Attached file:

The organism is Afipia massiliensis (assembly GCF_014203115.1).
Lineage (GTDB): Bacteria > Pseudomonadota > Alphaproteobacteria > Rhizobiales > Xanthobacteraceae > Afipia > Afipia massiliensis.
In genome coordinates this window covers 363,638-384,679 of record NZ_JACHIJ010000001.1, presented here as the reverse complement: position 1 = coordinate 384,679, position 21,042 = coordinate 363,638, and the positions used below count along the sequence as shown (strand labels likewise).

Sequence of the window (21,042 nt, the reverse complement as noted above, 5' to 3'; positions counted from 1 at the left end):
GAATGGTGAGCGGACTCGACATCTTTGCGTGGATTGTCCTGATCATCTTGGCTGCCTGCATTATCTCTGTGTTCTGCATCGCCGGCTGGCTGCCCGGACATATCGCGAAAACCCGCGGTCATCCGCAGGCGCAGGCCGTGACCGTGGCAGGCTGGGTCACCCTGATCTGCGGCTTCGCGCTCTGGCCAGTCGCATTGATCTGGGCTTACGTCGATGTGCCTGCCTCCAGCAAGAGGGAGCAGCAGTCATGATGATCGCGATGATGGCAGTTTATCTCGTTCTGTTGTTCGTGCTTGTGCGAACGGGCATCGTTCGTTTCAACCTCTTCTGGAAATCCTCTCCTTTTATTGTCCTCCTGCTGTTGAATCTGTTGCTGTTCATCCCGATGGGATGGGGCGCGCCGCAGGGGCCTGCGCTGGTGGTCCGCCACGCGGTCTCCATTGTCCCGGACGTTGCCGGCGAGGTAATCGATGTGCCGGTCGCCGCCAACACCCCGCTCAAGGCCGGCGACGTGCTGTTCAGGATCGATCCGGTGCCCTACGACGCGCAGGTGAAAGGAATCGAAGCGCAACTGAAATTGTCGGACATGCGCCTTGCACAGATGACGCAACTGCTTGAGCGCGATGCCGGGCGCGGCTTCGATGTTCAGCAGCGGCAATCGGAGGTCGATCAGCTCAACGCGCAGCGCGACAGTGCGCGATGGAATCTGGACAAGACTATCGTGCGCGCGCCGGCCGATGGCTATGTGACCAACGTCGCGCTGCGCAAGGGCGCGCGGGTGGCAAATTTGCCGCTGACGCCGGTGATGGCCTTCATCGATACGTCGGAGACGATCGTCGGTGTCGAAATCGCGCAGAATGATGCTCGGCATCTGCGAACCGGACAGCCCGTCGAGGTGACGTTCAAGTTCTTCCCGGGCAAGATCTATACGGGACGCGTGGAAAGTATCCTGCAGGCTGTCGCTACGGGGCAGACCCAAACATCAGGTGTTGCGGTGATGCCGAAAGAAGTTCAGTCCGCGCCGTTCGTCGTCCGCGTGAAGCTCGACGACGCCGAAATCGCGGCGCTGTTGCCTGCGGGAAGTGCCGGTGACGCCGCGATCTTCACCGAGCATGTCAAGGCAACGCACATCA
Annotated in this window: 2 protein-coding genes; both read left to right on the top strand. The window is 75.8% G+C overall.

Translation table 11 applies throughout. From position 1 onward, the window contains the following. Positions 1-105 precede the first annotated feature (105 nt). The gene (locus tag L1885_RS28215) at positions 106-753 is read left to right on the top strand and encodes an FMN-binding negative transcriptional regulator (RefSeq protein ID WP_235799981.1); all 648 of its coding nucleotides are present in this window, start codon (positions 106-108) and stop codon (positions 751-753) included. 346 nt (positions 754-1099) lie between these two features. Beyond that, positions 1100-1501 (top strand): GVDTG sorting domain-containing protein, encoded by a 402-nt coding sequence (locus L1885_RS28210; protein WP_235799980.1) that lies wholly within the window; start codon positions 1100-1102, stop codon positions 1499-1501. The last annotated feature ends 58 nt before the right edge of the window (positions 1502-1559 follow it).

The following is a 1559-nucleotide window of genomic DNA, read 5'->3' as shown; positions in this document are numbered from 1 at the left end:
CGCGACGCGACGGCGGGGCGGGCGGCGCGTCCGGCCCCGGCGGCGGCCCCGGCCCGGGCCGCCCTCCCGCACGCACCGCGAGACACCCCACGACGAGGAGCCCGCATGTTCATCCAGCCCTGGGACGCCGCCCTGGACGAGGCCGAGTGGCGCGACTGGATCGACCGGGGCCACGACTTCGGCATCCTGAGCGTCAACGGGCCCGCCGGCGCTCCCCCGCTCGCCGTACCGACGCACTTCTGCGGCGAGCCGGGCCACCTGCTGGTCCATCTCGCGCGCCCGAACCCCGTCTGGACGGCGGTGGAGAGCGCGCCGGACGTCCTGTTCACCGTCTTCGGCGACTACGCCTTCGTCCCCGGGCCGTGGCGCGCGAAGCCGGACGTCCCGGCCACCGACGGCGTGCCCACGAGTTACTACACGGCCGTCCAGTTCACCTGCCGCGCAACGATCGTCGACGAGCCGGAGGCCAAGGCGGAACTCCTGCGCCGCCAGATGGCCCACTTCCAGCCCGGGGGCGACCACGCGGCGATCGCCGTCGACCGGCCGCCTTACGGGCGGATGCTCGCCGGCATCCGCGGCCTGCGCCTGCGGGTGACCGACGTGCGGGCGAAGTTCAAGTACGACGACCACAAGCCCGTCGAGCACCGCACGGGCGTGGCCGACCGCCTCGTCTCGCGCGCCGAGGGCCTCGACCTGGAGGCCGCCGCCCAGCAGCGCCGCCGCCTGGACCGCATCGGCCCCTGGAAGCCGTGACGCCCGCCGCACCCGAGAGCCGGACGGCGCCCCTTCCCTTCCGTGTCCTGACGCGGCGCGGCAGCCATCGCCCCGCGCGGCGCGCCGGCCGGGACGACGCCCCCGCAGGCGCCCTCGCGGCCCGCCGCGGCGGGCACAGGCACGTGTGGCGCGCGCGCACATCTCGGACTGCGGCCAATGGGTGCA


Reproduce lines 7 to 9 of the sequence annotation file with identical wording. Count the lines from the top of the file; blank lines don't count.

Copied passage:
Translation table 11 applies throughout. From position 1 onward, the window contains the following. Positions 1-105 precede the first annotated feature (105 nt). The gene (locus tag L1885_RS28215) at positions 106-753 is read left to right on the top strand and encodes an FMN-binding negative transcriptional regulator (RefSeq protein ID WP_235799981.1); all 648 of its coding nucleotides are present in this window, start codon (positions 106-108) and stop codon (positions 751-753) included. 346 nt (positions 754-1099) lie between these two features. Beyond that, positions 1100-1501 (top strand): GVDTG sorting domain-containing protein, encoded by a 402-nt coding sequence (locus L1885_RS28210; protein WP_235799980.1) that lies wholly within the window; start codon positions 1100-1102, stop codon positions 1499-1501. The last annotated feature ends 58 nt before the right edge of the window (positions 1502-1559 follow it).

The following is a 1559-nucleotide window of genomic DNA, read 5'->3' as shown; positions in this document are numbered from 1 at the left end:
CGCGACGCGACGGCGGGGCGGGCGGCGCGTCCGGCCCCGGCGGCGGCCCCGGCCCGGGCCGCCCTCCCGCACGCACCGCGAGACACCCCACGACGAGGAGCCCGCATGTTCATCCAGCCCTGGGACGCCGCCCTGGACGAGGCCGAGTGGCGCGACTGGATCGACCGGGGCCACGACTTCGGCATCCTGAGCGTCAACGGGCCCGCCGGCGCTCCCCCGCTCGCCGTACCGACGCACTTCTGCGGCGAGCCGGGCCACCTGCTGGTCCATCTCGCGCGCCCGAACCCCGTCTGGACGGCGGTGGAGAGCGCGCCGGACGTCCTGTTCACCGTCTTCGGCGACTACGCCTTCGTCCCCGGGCCGTGGCGCGCGAAGCCGGACGTCCCGGCCACCGACGGCGTGCCCACGAGTTACTACACGGCCGTCCAGTTCACCTGCCGCGCAACGATCGTCGACGAGCCGGAGGCCAAGGCGGAACTCCTGCGCCGCCAGATGGCCCACTTCCAGCCCGGGGGCGACCACGCGGCGATCGCCGTCGACCGGCCGCCTTACGGGCGGATGCTCGCCGGCATCCGCGGCCTGCGCCTGCGGGTGACCGACGTGCGGGCGAAGTTCAAGTACGACGACCACAAGCCCGTCGAGCACCGCACGGGCGTGGCCGACCGCCTCGTCTCGCGCGCCGAGGGCCTCGACCTGGAGGCCGCCGCCCAGCAGCGCCGCCGCCTGGACCGCATCGGCCCCTGGAAGCCGTGACGCCCGCCGCACCCGAGAGCCGGACGGCGCCCCTTCCCTTCCGTGTCCTGACGCGGCGCGGCAGCCATCGCCCCGCGCGGCGCGCCGGCCGGGACGACGCCCCCGCAGGCGCCCTCGCGGCCCGCCGCGGCGGGCACAGGCACGTGTGGCGCGCGCGCACATCTCGGACTGCGGCCAATGGGTGCA